The wonders of Richmond

Words by Melanie D.G. Kaplan, The Washington Post


I owe Richmond an apology. Countless times, I’ve zipped past the exits for this capital city, a place not quite far enough from Washington, D.C., for a pit stop on a road trip, and not quite close enough for a meal. Last month, I ran out of excuses. I pulled off Interstate 95 and entered Richmond, Virginia, for the first time.


Only 100km’s south of the District, this former Confederate capital felt, at times, decidedly Southern, with grayback statues lining a celebrated avenue and shopkeepers offering customers an unhurried welcome. The James River Park System is unequaled, and not only for the Class III and IV white-water rapids within the city limits. The riverfront and islands are the city’s centerpiece, home to an annual folk festival that attracts more than 200,000 people, not to mention their notable cycling trails and secluded bathing spots.

Pedestrians crossing the James River on the T. Tyler Potterfield Memorial Bridge with the skyline of Richmond, Virginia in the background. Image: Washinton Post – John McDonnell


At lunch one day, a Richmonder commandeered my map and drew an “X” in the middle of the James River. “This is where I hang out in the summer,” he said. “It’s kind of magical.”


The highly anticipated Institute for Contemporary Art at Virginia Commonwealth University is a triumph for the city and the downtown university, which already is regarded as one of the top art schools in the country. The Steven Holl-designed structure is a striking zinc, concrete and glass building full of natural light. For additional contemporary works, head to the Virginia Museum of Fine Arts. Both museums are free.

Guests relax in the lobby of the HI Richmond hostel. Image: Washington Post – John McDonnell


The Monument Avenue Historic District, which is on the National Register of Historic Places, includes the tree-lined roadway near Richmond’s museum district with statues of Confederate figures. Last summer, the mayor formed a commission that is considering whether to remove them. But the beautiful avenue also celebrates humanitarian and tennis champion Arthur Ashe, whose statue was placed in 1996. Ashe is buried at nearby Woodland Cemetery.


The Arthur Ashe memorial in Richmond, for the late tennis star. Image : Washington Post -John McDonnell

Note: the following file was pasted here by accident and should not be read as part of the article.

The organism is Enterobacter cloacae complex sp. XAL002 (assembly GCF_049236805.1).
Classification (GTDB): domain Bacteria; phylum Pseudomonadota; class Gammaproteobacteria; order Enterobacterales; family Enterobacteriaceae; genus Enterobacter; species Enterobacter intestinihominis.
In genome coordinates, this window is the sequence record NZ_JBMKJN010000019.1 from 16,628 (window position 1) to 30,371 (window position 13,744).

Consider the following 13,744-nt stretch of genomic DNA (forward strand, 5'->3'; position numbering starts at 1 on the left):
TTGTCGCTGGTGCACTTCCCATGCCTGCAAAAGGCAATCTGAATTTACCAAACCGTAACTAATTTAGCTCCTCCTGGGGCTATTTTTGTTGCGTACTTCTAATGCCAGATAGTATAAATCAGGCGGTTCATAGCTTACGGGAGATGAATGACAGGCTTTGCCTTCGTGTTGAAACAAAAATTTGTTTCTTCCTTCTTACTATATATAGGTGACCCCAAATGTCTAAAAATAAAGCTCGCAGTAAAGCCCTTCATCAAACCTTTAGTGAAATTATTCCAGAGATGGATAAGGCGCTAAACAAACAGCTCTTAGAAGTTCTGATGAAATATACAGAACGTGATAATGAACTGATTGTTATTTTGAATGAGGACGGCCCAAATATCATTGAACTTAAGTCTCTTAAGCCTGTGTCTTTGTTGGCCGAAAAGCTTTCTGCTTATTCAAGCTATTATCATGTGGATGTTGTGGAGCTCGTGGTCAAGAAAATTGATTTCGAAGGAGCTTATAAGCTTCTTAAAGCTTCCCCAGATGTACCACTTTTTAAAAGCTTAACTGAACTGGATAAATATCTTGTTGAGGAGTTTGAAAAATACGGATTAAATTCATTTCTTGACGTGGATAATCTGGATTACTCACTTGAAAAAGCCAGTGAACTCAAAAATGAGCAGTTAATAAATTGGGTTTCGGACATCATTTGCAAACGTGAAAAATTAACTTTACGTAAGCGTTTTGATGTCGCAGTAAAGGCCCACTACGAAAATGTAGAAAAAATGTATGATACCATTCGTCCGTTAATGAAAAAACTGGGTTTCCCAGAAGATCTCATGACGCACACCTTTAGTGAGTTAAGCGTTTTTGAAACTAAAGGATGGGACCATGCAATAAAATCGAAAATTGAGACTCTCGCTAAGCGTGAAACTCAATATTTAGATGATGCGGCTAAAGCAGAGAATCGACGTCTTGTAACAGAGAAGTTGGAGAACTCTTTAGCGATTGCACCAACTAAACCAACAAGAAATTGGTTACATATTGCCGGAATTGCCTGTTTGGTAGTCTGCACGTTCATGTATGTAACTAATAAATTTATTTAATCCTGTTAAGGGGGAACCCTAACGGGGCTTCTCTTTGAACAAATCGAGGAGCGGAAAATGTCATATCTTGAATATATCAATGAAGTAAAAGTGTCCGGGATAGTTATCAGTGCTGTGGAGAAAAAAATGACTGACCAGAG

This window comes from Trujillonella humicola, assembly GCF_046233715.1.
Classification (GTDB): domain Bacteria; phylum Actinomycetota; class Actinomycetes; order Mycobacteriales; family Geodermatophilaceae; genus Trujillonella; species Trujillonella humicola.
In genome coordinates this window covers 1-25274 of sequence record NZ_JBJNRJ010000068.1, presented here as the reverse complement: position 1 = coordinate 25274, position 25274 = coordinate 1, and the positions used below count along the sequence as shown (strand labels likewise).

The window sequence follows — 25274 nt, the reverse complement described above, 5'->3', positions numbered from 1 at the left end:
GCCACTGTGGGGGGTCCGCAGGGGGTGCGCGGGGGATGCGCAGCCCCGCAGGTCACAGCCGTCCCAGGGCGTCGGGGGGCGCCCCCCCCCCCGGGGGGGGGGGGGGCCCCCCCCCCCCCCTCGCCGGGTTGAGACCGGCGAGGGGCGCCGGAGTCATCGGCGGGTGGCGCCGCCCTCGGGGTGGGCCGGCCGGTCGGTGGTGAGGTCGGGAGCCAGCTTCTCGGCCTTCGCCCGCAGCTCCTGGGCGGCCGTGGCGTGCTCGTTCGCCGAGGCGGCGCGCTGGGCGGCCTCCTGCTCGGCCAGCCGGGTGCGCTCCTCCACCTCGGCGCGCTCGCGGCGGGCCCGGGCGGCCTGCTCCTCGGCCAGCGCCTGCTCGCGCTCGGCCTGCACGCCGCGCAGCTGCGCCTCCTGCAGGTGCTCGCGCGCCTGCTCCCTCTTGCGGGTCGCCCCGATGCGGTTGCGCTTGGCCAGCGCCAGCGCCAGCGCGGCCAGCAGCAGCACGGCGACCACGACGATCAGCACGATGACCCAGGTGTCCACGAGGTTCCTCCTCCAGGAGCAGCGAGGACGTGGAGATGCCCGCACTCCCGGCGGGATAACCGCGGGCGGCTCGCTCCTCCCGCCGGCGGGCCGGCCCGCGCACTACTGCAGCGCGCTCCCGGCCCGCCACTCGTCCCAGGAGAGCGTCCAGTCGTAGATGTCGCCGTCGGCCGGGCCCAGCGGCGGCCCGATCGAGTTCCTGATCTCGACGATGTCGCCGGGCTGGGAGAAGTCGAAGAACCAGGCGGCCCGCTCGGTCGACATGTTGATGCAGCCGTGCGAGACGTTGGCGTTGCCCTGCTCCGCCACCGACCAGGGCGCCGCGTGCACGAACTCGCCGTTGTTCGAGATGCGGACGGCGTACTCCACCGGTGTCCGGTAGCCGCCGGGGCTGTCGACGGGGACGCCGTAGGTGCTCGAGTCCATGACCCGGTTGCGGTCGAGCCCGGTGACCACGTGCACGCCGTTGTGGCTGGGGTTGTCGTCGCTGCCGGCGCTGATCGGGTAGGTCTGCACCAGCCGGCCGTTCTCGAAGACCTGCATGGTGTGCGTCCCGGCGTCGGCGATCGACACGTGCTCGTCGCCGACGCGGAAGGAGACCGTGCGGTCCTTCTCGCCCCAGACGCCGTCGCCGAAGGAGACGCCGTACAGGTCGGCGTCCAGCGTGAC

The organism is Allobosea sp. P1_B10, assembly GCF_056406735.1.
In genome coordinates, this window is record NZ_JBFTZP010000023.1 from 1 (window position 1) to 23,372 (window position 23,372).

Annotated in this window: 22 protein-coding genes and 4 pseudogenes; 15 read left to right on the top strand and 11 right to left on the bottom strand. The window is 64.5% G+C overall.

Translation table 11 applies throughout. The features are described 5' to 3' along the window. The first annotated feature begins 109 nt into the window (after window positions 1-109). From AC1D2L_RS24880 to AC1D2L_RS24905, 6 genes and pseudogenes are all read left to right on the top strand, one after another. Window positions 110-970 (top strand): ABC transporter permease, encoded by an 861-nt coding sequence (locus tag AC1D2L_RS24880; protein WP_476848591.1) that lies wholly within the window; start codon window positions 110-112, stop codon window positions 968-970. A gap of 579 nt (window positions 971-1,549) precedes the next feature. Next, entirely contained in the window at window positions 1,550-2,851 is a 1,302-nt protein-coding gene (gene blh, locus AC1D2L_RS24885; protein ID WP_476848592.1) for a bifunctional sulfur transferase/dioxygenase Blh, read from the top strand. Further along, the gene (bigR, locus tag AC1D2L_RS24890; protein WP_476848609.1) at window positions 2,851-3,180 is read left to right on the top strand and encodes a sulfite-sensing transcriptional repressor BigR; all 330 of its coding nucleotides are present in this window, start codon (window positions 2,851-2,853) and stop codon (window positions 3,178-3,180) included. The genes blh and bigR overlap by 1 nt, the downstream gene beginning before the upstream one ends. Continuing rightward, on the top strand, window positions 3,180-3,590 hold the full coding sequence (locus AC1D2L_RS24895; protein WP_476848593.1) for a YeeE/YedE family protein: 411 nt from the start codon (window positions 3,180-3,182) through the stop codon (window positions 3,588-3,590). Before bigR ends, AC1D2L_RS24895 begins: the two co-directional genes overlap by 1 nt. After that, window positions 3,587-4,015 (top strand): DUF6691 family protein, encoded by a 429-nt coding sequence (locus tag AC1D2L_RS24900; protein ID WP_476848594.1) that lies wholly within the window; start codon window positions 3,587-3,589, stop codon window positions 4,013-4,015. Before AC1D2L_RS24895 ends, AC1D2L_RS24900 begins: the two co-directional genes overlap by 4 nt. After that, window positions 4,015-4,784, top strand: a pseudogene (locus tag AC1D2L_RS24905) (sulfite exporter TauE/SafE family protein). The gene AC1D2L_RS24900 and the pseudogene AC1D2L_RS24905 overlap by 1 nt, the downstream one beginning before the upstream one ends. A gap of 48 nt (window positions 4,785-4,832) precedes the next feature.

Crimson ankle boots by Phillip Lim sit on a shelf at Need Supply in the Carytown district of Richmond. Image: Washington Post – John McDonnell


Ben Lee gathers the bread fresh out of the oven at Sub Rosa Bakery in the Church Hill section of Richmond. Image: Washington Post – John McDonnel


Residents confess to buying bread intended for friends at Sub Rosa Bakery, where the proprietors stone-mill their own wheat and rye and eating it themselves. Stop in early for the best assortment of loaves and pastries – pains au chocolat and fig and manchego pastries daily, and cherry and pistachio croissants on the weekends.


The Fan district felt like home. No surprise, because it looks enough like Capitol Hill that part of “Homeland” was filmed here. Several friends recommended Kuba Kuba Restaurant, a small, bustling spot serving Cuban fare in portions large enough to be called family style.


If ever I could resist a bookstore, it wouldn’t be one called Chop Suey Books with a resident cat named Wonton. The shop has a lovely two-floor assortment of new and used titles, its own book club and regular readings. A “Feminism is for Everyone” section sits near the front of the shop, as does a shelf of books wrapped in brown paper with online dating-type profiles – tempting if you’re adventurous enough to purchase an unknown title – what the staff calls a “blind date” or “casual encounter” with a book. A paperback-sized canvas tote pictures a tin man and reads, “My heart beats for books.”


Visitors to the delightfully pink Quirk Hotel recline on raspberry sorbet-colored sofas, scoop ice from pink buckets and borrow pink umbrellas. The dog-friendly downtown property features a barista in the lobby, a Tesla charging station outside and a spectacular bar on the roof, where guests may enjoy craft cocktails. Shop in the adjoining Quirk Gallery for pieces from local artists, including DIY felt fortune cookies and dachshund-shaped emery boards.




Where to stay

HI Richmond hostel


Quirk Hotel


Where to eat

Blue Bee Cider


Kuba Kuba Restaurante


Sub Rosa Bakery


The Fancy Biscuit


What to do





Chop Suey Books


Forest Hill Park

South of the James River between Riverside Drive and Forest Hill Avenue, and 42nd and 34th streets


Institute for Contemporary Art at Virginia Commonwealth University


Feature Image: John McDonnell